By Doug Warren
If the Detroit Lions were a political party, then Lions' Head Coach Steve "Al Gore" Mariucci just hired Michael Dukakis as his new offensive coordinator.
In this case, Dukakis comes in the form of five-time NFL assistant and two-time collegiate Head Coach Ted Tollner.
While I admit to having heard of Tollner before Wednesday, I'd be willing to bet that most Lions' fans haven't. So for those of you wondering, here is the NFL resume of the man tabbed to give the kiss of life to the Lions' flat-lining offense:
Year Position Team Record Head Coach
1987-88 Receivers Buffalo Bills 19-12 Marv Levy
1989-91 O-Coordinator San Diego 16-32 Dan Henning
1992-93 Quarterbacks L.A. Rams 11-21 Chuck Knox
2002 Quarterbacks SF 49ers 10-6 Steve Mariucci
2003 Quarterbacks SF 49ers 7-9 Dennis Erickson
2004 O-Coordinator SF 49ers 2-14 D. Erickson
Career Totals : 65-94 (.408)
During his four previous stops in the NFL, Tollner's record is average at best. While he experienced success with the Bills under Marv Levy and offensive coordinator Ted Marchibroda, the rest of his NFL resume is less than stellar. His stint as offensive coordinator with the Chargers under Henning was disastrous. Chuck Knox was on his last legs during the time that Tollner was his QB coach in Los Angeles. Mariucci was on borrowed time when he brought Tollner to San Francisco in his final season, and Erickson should have never been hired by the 49ers in the first place.
Contrary to popular belief, Henning and Knox were never progressive offensive minds. Knox was known during his coaching days (Rams, Bills, Seahawks) as "Ground" Chuck, and Henning (current Carolina OC and QB coach) has always been a pound-the-ball coach with a run first mentality.
When a coaching vagabond like Tollner is touted as someone who can turn a team around, I get nervous. I also have a question. . . .
If Tollner is such a good coach, then why does he seem to find the employment line more often than other long-time NFL assistant coaches (i.e. Tony Dungy, Monte Kiffen, Mike Heimerdinger, Tom Moore) who stick with one team for a longer period?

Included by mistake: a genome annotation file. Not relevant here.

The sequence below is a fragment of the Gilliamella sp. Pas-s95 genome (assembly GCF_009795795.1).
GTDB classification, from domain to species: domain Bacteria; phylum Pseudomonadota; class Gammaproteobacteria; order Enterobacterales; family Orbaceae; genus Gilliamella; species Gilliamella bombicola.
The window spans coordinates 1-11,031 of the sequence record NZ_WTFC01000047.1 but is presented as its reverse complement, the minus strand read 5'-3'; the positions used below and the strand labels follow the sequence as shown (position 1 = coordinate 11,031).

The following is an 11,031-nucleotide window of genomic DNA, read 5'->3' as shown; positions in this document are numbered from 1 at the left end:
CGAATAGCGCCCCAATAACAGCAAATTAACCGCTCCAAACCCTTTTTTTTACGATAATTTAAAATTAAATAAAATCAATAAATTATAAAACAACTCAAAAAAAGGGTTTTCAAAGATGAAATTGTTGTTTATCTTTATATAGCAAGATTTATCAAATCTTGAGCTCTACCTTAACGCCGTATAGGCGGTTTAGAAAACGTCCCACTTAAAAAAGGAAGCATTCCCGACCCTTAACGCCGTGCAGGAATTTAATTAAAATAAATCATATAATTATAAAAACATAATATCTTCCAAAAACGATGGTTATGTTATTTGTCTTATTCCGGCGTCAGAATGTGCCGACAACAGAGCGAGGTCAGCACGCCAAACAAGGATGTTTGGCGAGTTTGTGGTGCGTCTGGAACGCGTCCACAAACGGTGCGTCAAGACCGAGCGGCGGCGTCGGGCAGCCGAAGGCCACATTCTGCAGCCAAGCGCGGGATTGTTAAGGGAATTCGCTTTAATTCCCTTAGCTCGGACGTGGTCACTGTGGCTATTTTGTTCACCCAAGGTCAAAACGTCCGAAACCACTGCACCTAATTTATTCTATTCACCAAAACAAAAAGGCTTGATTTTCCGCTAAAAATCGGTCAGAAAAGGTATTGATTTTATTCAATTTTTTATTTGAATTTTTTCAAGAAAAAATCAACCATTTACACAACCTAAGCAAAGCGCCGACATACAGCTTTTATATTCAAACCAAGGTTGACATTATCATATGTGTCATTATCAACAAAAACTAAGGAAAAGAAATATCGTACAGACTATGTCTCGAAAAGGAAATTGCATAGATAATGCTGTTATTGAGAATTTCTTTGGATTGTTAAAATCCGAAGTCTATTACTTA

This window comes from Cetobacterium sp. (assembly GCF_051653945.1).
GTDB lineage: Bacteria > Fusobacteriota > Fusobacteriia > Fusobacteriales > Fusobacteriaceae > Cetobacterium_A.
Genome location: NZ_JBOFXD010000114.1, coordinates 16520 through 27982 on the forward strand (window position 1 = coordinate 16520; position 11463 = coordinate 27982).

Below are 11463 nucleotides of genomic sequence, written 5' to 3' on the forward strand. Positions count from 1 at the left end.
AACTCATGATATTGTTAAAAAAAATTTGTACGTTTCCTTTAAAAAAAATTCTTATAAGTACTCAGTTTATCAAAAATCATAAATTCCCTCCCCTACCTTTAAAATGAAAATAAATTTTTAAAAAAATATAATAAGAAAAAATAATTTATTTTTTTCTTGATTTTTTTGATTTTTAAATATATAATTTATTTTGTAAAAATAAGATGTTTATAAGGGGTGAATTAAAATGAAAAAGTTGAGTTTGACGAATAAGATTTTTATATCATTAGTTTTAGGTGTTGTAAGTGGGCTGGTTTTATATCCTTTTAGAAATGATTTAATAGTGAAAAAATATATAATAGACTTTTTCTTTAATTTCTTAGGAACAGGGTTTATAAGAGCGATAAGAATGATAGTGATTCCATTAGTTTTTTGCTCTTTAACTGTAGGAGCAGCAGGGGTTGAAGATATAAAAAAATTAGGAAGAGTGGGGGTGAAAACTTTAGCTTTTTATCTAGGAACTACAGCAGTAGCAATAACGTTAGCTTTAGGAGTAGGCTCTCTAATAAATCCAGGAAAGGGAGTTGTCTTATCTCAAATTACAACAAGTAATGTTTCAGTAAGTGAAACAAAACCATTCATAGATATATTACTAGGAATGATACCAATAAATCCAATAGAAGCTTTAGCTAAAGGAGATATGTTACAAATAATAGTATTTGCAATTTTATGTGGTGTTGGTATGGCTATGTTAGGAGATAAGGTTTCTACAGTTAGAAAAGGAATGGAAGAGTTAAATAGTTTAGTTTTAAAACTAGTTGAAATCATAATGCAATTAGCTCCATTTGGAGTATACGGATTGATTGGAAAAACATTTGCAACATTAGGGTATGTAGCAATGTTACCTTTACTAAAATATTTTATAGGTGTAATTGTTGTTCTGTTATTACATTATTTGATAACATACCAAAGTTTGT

Tollner was in San Francisco for the last three seasons. He was hired by Mariucci as 49er QB coach in 2002. After Mariucci was fired, Tollner stayed on with Dennis Erickson as his QB Coach, and then elevated to Offensive Coordinator last season. While it is true that San Francisco doesn't posses the talent they once did, Tollner did absolutely nothing to show that he is capable of turning around a struggling NFL offense.
As the 49ers OC in 2004, Toller led San Francisco's offense to the following gaudy numbers:
The ‘Niners finished 26th in the NFL in total offense in 2004, which was the first time they've ever finished that low since the league began recording statistical rankings in 1972.
San Francisco scored just 259 points last season. That was the second-lowest total in team history over a 16-game season.
They also finished the season with an NFC-high 40 turnovers, while the offensive line gave up 52 sacks (the second highest total in franchise history).
In addition, San Francisco ran for just 1,449 rushing yards (fewest ever in franchise history over a 16-game season), 10 rushing touchdowns (second-fewest ever), and a final NFL ranking of 26th or below in nine different categories.
But nothing says yuck about Toller's one-year stint as offensive coordinator more than the next paragraph. . . .
Back on September 26th, the 49ers were shutout 34-0 by Seattle (gaining just 1 first down on the ground in the process). It was the first time in 420 regular-season games (457 including playoff games) that they had failed to score a point. By the way, the record streak traces all the way back to the 1977 season. That's right folks, the last time the 49ers were shutout was when Jimmy Carter was in the White House. . . . Yikes!
Are Lions' fans supposed to be excited about this hire?
Can anyone else hear the crickets chirping around the Ford Field ticket booth?
I thought so. . . . It's peaceful isn't it?
It's sure a lot more peaceful than what 65,000 Boo Birds will sound like if Mariucci and Tollner fail to get the Lions' offense back on track next season.
With the championship drought at 47 years and counting, the birds will be very angry if they fail.